minstrel: Performing in Feast Halls

mn13189 at WCUVAX1.WCU.EDU mn13189 at WCUVAX1.WCU.EDU
Tue Mar 11 21:17:30 PST 1997

Generally, I don't do feast halls.  The only performances I have seen in
feast halls (during feast) that worked were instrumental background stuff.
The reasons are obvious.  People can enjoy it if they wish, and ignore it
if they don't.  Whereas with the solo vocalist (singer/storyteller/etc.)
where everyone is expected to be quiet, those who want to enjoy it can,
wheres those who don't have to suffer in silence.
	As a singer, I never want to have anyone be forced to listen to
me.  No audience is tougher than one that does not even want to be an
audience.  When I do perform at feast halls, I never try to sing to the
whole hall.  Usually the halls are too big, too noisy, not accustically
sound, and not interested enough.  It strains me more than a regular
performance and is generally not worth it.  What I do is sing to
individual tables.  I'll wait until feast is well underway, or starting to
die down, and then start my rounds.  Usually high table is first, unless I
happen to be way at the other end of the hall and someone else grabs me
first with a request.  High table is in itself another matter.  Sometimes
they can be very very appreciative, and other times they can be very
annoyed ("another bard!  Sheesh, we can't eat a meal in peice any more!")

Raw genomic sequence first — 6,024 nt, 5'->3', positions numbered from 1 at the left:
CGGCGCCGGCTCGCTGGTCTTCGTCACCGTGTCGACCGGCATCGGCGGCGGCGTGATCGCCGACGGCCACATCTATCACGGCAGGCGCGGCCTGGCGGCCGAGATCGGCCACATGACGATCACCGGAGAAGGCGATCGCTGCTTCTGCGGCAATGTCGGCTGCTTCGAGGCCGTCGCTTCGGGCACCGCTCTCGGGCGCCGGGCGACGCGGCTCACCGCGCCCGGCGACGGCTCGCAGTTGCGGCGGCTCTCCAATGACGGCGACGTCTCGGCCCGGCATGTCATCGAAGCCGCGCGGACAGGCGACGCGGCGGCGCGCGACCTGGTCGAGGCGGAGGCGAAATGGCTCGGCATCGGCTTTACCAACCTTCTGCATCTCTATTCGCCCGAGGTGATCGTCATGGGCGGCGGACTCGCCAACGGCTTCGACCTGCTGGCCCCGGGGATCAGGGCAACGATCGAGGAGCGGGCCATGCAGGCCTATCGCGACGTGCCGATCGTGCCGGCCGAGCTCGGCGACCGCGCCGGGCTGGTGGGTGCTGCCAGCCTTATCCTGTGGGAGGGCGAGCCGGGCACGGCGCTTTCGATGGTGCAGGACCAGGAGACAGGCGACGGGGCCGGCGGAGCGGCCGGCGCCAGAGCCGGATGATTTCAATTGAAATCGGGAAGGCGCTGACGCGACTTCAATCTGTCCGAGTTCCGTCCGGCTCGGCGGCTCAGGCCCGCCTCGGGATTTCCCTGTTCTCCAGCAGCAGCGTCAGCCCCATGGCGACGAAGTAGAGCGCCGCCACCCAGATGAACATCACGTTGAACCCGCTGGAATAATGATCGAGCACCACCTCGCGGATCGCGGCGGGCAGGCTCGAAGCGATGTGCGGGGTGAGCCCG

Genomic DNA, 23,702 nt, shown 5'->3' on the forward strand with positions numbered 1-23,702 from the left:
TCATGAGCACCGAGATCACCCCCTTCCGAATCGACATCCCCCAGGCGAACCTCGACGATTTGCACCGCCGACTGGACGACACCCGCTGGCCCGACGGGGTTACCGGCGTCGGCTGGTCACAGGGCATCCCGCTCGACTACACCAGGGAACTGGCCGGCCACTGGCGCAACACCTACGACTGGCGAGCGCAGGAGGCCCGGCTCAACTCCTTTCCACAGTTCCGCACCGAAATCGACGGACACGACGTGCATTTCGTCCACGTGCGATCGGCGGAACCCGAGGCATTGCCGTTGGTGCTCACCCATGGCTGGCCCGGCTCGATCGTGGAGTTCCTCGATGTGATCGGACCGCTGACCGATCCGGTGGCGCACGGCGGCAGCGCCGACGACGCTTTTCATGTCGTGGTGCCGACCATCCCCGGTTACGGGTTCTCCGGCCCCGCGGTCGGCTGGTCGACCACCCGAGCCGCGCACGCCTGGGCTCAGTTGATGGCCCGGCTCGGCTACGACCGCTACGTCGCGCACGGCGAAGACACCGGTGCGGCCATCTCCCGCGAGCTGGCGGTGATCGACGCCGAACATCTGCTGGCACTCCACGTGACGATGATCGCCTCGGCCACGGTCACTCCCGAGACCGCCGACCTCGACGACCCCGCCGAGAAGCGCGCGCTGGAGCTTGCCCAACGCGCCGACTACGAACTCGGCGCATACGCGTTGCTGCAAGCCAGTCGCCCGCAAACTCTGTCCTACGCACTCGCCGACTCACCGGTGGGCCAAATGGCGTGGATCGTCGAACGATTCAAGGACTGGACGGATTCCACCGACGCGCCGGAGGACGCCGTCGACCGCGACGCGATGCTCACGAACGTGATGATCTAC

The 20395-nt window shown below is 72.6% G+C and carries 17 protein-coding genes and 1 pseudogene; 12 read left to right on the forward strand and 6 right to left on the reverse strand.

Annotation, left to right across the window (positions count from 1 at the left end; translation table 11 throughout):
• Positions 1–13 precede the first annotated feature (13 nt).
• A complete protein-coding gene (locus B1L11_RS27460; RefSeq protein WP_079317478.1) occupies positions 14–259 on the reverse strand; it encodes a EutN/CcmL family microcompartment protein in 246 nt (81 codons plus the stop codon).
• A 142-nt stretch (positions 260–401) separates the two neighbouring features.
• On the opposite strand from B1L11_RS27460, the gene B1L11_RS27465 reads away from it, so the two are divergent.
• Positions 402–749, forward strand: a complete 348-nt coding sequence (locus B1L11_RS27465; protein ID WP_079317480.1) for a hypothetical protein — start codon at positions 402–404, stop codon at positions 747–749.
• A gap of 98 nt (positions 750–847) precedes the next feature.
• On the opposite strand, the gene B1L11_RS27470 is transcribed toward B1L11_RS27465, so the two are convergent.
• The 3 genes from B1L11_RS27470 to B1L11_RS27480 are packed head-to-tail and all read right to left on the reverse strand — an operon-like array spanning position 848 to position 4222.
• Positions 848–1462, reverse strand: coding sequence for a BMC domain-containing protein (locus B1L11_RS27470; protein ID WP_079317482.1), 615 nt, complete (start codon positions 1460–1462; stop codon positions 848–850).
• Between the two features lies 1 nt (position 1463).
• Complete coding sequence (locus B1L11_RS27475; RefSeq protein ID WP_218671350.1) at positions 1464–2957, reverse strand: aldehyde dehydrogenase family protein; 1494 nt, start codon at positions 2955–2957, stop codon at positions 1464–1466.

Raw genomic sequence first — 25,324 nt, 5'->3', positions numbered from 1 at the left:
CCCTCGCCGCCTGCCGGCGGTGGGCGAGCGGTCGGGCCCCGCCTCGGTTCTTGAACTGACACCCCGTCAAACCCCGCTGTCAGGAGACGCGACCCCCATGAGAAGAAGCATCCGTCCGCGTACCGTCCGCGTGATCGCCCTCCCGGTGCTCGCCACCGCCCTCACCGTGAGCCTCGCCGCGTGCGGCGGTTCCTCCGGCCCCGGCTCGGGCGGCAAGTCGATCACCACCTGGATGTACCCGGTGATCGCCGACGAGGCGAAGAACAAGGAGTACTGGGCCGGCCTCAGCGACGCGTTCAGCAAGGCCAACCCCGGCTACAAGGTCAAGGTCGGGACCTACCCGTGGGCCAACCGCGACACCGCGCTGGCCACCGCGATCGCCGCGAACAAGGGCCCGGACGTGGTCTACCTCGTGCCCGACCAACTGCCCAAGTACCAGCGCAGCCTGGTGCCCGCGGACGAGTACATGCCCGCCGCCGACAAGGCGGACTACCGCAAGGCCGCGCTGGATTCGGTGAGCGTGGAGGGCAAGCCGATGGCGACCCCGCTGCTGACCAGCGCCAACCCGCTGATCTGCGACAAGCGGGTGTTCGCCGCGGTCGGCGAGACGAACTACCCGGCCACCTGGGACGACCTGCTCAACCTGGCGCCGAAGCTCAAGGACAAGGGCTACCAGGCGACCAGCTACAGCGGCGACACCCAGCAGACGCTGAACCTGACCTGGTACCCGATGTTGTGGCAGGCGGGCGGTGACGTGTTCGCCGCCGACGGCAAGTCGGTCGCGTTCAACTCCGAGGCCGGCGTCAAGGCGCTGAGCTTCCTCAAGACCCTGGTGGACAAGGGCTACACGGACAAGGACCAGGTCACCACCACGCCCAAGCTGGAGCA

My worst experience with High Table was when the King asked my to sing
someting by Enya, because the Queen favoured Enya.  I told him politely
that I did not knw anything by Enya (while on the inside thinking, "Enya?
At an event?  At High Table?  What?") and proceeded to sing some other
more suitable peice.  The king talked all through my song, which greatly
flustered me, and then after I was done told me what a fine voice I had,
said not to be bothered that he didn't pay attention to me because "it was
period," and then just turned his head and continued his conversation.  
	Of course, I've done High Tables since then with marvelous
reactions.  After I do my duty there, I'll usually go chat with some
friends at a nearby table, and usually ind up being requested to perform
something within a few minutes.  I'll perform at a volume loud enough to
be heard by everyone at teh table, and maybe the next table over, but I
won't try to sing to the whole hall.  When I'm done, I'll offer my
services to another table, and so on, and work my way around the hall,
untl I feel like stopping.
	I've found this the easiest, and most rewarding method for
entertaining feast halls.  Anyone else got their two cents on this?

"Ye knowe ek that in forme of speche is chaunge
Withinne a thousand yeer, and wordes tho
That hadden pris, now wonder nyce and straunge
Us thinketh he, and yet thei spake hem so,
And spedde as wel in love as men now do."
	--Geoffrey Chaucer (late 14th cent.)

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